EXPLORING OCCUPATIONAL THERAPISTS’ PERCEPTION OF THEIR PROFESSIONAL IDENTITY IN THE AREA OF HAND THERAPY (UK PERSPECTIVE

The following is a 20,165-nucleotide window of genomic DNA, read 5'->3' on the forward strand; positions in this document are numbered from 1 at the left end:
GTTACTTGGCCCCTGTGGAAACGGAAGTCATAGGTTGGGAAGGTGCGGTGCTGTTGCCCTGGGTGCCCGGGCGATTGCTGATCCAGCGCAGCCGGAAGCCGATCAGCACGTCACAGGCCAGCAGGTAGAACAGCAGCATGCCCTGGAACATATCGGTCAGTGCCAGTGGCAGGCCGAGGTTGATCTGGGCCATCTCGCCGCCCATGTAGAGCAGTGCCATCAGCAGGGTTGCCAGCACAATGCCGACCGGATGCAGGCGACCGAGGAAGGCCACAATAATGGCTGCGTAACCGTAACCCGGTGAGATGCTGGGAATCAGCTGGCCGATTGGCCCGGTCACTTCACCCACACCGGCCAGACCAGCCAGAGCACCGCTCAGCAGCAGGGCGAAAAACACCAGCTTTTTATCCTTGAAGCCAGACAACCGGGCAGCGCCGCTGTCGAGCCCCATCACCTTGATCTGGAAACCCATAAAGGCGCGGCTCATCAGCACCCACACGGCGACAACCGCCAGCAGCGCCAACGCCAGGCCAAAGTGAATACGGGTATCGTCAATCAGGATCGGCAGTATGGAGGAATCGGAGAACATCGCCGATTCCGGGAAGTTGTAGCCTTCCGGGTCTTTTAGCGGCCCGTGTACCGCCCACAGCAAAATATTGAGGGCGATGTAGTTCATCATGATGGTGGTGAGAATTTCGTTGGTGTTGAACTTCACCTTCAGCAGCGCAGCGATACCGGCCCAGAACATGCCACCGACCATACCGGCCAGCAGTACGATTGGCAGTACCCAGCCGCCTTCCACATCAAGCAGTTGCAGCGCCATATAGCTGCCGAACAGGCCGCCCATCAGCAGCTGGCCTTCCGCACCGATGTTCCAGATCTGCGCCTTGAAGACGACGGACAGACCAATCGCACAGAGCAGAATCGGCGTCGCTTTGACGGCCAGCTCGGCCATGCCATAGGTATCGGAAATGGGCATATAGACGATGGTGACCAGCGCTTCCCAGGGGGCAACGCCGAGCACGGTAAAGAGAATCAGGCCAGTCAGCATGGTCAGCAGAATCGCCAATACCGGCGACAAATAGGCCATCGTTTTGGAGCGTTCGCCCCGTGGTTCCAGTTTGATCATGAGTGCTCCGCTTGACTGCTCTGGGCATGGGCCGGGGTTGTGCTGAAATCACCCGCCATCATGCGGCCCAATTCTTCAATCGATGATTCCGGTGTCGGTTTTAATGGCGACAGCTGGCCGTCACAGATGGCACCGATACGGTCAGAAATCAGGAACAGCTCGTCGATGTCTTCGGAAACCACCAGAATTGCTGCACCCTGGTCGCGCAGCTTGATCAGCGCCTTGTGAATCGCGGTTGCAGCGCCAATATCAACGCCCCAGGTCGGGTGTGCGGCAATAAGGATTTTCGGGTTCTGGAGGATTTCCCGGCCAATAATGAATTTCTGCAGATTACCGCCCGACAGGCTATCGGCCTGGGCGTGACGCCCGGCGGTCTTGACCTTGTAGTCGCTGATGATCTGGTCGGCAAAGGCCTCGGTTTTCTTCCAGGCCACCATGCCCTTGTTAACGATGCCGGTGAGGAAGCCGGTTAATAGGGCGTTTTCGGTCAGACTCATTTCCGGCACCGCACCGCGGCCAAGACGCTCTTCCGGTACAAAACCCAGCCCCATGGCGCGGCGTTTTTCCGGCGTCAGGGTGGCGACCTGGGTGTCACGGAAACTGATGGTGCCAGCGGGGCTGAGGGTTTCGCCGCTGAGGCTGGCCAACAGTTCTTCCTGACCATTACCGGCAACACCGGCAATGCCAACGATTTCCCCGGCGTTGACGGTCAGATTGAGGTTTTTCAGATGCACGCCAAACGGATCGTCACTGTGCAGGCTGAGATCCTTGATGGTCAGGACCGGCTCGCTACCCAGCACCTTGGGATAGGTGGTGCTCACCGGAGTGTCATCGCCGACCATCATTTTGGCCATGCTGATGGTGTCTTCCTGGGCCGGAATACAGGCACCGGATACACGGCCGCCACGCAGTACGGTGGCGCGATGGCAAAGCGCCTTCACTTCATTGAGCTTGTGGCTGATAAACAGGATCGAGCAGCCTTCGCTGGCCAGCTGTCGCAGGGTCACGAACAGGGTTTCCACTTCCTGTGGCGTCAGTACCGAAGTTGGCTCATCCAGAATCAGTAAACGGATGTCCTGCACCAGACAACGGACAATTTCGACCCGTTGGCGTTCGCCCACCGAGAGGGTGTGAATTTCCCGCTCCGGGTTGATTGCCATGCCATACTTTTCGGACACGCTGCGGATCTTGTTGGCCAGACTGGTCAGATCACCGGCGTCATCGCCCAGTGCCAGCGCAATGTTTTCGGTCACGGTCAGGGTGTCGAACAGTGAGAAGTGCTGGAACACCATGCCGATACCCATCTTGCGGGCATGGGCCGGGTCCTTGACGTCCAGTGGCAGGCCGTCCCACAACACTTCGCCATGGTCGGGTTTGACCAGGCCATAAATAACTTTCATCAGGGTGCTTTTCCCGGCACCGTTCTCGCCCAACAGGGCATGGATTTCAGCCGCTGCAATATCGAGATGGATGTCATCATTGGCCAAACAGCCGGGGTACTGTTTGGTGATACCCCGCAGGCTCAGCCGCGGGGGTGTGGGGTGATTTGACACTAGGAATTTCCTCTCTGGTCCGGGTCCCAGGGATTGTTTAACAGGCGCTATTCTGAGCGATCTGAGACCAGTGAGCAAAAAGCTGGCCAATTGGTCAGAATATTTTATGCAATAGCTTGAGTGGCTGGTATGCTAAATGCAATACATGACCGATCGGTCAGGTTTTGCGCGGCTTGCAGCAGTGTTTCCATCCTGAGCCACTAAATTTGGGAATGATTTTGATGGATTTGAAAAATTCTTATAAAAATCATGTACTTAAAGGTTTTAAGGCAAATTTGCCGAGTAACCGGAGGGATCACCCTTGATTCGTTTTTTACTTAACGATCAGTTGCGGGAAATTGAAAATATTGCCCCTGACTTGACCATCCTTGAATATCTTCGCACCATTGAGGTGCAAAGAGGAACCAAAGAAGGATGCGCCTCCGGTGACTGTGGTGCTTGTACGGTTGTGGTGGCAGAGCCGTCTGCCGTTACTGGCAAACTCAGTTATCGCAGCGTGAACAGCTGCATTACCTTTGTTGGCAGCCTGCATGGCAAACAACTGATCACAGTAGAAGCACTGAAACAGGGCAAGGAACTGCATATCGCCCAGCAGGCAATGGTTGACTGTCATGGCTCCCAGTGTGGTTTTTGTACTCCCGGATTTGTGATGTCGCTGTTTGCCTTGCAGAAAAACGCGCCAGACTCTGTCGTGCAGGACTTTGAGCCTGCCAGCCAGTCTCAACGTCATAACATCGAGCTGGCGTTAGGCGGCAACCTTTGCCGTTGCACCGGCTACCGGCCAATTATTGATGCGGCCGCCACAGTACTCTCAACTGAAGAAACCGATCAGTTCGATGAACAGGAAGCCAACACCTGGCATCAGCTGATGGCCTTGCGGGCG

Background information: The role of a hand therapist is made up of the occupational therapy and physiotherapy profession (BAHT 2017). Yet due to a dominating model of practice, influencing service factors and an uncertain professional identity, it has resulted in occupational therapists informing their practice with service demands and common practice as opposed to with their own paradigm and professions values. Evidence-based research in the last decade has generated findings demonstrating that inclusion of occupation-focused practice has been shown to increase the outcome of patients’ hand injuries (Guzelkucuk et al. 2007; Che Daud et al. 2015). Yet knowing this information, it has been reported that practice has not changed to include occupation-based assessment and intervention (Burley et al. 2018). Aim: The aim of this study is to explore occupational therapists’ perceptions of their professional identity in the area of hand therapy (UK context). Methods: Potential participants for this study are occupational therapists working in a hand therapy service in the United Kingdom. 10-20 participants will be recruited from the British Association of Hand therapists, selected based on inclusion and exclusion criteria. The data will be collected by means of face-to-face, semi-structured style interviews. On the occasion this is not viable, the researcher will interview participant’s online (virtual interviews). Once the data has been analysed, the researcher will return to the participants with main findings/themes to verify the responses/ findings. Expected outcomes: Research will aim to provide the literature with an insight into how occupational therapists perceive their professional identity. In becoming aware of recent evidence-based research involving occupation-based practice, occupational therapists can build a secure professional identity as they use the power of occupation to provide evidence-based effective care to hand therapy patients, improving the outcome of their hand injury.